I think if we used libstdc++, the situation would be much better because the inline functions would be linkonce_odr, and there would be far fewer symbols in the symbol table. We'd get code size wins from deduplicating the code, and symbol table size wins from dropping duplicate long mangled names.

hans added a subscriber: hans.Aug 13 2018, 2:59 AM

The reason we noticed this was that it caused a *50 GB* size increase of the build output on our buildbots, which was enough to cause infrastructure problems.

This change was also committed shortly before the 7.0 branch, so it's part of the 7.0.0 release candidates.

Should we back it out until a solution is found?

The reason we noticed this was that it caused a *50 GB* size increase of the build output on our buildbots, which was enough to cause infrastructure problems.

This change was also committed shortly before the 7.0 branch, so it's part of the 7.0.0 release candidates.

Should we back it out until a solution is found?

The thing is -- there's no solution without changing the guarantees that libc++ make. Today, libc++ guarantees that you can link TUs that were built with different versions of libc++ together. If we remove that guarantee, then we can use linkonce_odr and solve the problem that Chromium is having.

Is that guarantee something that Chromium is relying upon?

hans added a comment.Aug 13 2018, 7:05 AM

The reason we noticed this was that it caused a *50 GB* size increase of the build output on our buildbots, which was enough to cause infrastructure problems.

This change was also committed shortly before the 7.0 branch, so it's part of the 7.0.0 release candidates.

Should we back it out until a solution is found?

The thing is -- there's no solution without changing the guarantees that libc++ make. Today, libc++ guarantees that you can link TUs that were built with different versions of libc++ together. If we remove that guarantee, then we can use linkonce_odr and solve the problem that Chromium is having.

Is that guarantee something that Chromium is relying upon?

I'm not sure (thakis can probably answer better), but isn't it enough to link against some system libraries that might use libc++ for this to be true?

The previous solution, using inlining, while not very elegant didn't have this giant binary size problem, so maybe it was better?

What should we put in the release notes, that folks should expect significantly larger binaries using the 7.0.0 version?

The reason we noticed this was that it caused a *50 GB* size increase of the build output on our buildbots, which was enough to cause infrastructure problems.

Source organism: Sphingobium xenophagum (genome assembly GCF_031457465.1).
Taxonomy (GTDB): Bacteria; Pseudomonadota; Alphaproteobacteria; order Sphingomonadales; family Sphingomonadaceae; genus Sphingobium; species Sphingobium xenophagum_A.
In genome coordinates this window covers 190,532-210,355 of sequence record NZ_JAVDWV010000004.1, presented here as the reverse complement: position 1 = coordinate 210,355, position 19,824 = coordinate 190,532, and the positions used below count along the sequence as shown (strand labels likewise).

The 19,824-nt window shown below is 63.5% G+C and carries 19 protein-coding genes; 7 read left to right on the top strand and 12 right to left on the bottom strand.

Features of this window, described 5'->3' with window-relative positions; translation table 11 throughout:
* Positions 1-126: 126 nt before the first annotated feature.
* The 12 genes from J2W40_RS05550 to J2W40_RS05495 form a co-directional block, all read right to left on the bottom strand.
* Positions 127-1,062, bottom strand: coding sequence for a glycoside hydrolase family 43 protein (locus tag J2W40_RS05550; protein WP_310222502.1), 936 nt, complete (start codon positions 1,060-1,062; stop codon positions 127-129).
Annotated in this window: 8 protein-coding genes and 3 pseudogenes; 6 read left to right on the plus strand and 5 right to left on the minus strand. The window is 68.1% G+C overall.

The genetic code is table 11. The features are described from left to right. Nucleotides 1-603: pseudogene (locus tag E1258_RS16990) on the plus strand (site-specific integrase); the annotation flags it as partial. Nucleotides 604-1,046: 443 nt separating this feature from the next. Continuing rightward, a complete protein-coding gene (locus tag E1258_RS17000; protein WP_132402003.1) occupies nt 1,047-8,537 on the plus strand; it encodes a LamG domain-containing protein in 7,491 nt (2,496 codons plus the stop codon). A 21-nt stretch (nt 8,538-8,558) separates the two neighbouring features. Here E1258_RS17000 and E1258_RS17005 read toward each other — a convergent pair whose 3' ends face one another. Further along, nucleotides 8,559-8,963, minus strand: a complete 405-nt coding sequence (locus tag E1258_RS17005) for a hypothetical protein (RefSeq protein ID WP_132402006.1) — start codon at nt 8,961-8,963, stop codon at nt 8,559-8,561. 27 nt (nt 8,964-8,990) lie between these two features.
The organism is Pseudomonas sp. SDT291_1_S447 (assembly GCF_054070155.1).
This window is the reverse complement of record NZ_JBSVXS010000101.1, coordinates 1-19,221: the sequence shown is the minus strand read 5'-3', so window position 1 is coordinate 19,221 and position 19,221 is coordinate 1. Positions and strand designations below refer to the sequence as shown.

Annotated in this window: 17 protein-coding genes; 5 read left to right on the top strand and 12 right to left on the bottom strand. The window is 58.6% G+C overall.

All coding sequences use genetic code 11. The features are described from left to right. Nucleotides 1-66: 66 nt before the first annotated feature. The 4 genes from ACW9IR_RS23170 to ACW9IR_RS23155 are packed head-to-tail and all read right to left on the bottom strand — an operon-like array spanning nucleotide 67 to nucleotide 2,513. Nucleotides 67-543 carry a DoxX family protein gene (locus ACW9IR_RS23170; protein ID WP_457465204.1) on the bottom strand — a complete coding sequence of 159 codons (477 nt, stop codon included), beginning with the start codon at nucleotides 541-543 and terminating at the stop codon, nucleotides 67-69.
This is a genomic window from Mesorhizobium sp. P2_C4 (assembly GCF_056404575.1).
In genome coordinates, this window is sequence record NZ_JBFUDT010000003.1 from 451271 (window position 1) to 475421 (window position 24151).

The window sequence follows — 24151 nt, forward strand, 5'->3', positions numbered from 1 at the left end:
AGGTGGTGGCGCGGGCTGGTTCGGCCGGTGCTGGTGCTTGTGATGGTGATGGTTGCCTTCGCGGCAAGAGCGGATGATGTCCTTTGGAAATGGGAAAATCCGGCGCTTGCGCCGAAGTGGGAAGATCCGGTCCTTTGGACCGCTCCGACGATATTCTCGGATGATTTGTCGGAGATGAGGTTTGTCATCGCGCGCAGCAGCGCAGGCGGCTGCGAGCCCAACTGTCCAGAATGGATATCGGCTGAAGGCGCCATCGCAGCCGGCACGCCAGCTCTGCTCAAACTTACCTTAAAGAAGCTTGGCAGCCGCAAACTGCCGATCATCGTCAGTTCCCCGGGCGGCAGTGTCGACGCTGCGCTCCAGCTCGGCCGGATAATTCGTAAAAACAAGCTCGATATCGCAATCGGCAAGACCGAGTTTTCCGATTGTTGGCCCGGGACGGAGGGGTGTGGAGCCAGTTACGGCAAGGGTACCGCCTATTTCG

This change was also committed shortly before the 7.0 branch, so it's part of the 7.0.0 release candidates.

Should we back it out until a solution is found?

The thing is -- there's no solution without changing the guarantees that libc++ make. Today, libc++ guarantees that you can link TUs that were built with different versions of libc++ together. If we remove that guarantee, then we can use linkonce_odr and solve the problem that Chromium is having.

Is that guarantee something that Chromium is relying upon?

I'm not sure (thakis can probably answer better), but isn't it enough to link against some system libraries that might use libc++ for this to be true?

One would have to link statically against a system library that was statically linked against libc++ -- I don't think this happens, at least not on Darwin AFAICT. As soon as we cross a dylib boundary, we're safe because those symbols hidden from the ABI are not exported from the dylib. The only problem is when distributing static archives using different versions of libc++, where we don't want presumably ODR-equivalent symbols to be deduplicated (because they might not actually be ODR-equivalent).

The previous solution, using inlining, while not very elegant didn't have this giant binary size problem, so maybe it was better?

Just to be clear, it's only about the number of symbols, not actual code size.

What should we put in the release notes, that folks should expect significantly larger binaries using the 7.0.0 version?

If the current state is not acceptable, we should roll back the change and only put it in once we _also_ know how to allow ODR-deduplicating across TUs. We don't have a solution for that right now -- this was a follow-up step that was planned in the future since this one was semantics-changing. If the current state is acceptable, we can put in the release notes that significant symbol size increases should be expected using LLVM 7.0.0.

I opened a straw man proposal to fix this at https://reviews.llvm.org/D50652.